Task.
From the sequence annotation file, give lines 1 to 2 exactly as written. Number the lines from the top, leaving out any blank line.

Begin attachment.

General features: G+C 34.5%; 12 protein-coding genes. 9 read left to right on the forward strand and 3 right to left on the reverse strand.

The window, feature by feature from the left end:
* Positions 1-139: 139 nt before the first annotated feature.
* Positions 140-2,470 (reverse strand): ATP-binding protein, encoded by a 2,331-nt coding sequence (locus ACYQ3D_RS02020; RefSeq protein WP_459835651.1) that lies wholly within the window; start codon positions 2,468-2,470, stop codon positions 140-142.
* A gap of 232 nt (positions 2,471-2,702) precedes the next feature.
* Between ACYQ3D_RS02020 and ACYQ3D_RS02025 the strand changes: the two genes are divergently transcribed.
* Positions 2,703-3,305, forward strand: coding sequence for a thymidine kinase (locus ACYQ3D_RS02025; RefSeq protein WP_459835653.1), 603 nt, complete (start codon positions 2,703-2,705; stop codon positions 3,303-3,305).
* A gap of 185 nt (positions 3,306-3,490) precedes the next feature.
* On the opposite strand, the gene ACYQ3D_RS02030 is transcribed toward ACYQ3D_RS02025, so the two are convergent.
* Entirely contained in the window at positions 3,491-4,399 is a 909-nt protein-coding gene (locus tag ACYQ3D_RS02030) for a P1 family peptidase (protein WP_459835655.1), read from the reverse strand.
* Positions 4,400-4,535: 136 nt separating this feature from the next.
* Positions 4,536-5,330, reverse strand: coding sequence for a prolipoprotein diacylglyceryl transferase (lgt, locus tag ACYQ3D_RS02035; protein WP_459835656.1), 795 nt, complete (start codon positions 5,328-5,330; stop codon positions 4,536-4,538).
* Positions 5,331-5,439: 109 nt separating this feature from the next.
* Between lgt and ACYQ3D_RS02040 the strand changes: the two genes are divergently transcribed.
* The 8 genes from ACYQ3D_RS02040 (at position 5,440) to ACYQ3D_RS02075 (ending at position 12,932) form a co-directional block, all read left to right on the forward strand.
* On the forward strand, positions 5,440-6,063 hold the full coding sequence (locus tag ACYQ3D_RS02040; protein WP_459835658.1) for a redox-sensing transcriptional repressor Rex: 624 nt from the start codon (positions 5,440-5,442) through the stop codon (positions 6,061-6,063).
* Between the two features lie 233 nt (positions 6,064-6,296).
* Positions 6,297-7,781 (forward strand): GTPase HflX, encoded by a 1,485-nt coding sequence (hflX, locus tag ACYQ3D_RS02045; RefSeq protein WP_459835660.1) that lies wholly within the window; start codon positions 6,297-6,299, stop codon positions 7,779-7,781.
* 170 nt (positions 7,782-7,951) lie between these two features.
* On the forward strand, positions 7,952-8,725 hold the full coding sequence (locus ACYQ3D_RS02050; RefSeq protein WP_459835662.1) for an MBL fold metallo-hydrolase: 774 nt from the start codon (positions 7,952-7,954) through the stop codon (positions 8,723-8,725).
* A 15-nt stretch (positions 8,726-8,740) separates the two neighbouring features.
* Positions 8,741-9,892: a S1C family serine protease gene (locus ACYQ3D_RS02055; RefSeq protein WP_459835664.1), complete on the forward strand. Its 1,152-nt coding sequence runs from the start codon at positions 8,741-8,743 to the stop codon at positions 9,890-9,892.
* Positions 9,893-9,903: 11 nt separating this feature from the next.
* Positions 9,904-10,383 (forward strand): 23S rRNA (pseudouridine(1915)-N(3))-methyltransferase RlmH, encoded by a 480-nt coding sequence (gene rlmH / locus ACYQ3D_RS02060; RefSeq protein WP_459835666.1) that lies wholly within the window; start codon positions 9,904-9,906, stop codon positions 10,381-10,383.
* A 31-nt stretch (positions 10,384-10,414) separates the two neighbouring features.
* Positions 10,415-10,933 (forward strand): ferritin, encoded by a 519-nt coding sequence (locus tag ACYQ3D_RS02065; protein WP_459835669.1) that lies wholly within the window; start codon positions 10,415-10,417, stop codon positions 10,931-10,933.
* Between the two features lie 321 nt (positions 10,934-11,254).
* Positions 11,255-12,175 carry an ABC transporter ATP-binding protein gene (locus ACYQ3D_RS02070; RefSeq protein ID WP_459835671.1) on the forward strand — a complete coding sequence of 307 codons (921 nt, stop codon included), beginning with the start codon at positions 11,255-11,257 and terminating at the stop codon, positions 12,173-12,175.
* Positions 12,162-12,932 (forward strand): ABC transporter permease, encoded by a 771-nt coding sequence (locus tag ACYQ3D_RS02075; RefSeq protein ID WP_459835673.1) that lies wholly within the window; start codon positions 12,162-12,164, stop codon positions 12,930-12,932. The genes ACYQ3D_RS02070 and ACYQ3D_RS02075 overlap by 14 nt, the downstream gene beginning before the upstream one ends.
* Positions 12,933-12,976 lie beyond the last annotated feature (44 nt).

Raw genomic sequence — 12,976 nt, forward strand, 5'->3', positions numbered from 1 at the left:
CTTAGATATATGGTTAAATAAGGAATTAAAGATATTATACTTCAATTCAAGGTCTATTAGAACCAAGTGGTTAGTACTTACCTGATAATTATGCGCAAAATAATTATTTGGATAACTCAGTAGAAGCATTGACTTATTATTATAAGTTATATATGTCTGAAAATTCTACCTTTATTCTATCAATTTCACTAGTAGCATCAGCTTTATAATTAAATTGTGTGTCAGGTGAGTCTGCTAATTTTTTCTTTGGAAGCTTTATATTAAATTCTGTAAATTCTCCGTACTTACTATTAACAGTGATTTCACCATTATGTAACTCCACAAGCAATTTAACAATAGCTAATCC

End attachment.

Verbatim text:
General features: G+C 34.5%; 12 protein-coding genes. 9 read left to right on the forward strand and 3 right to left on the reverse strand.

The window, feature by feature from the left end: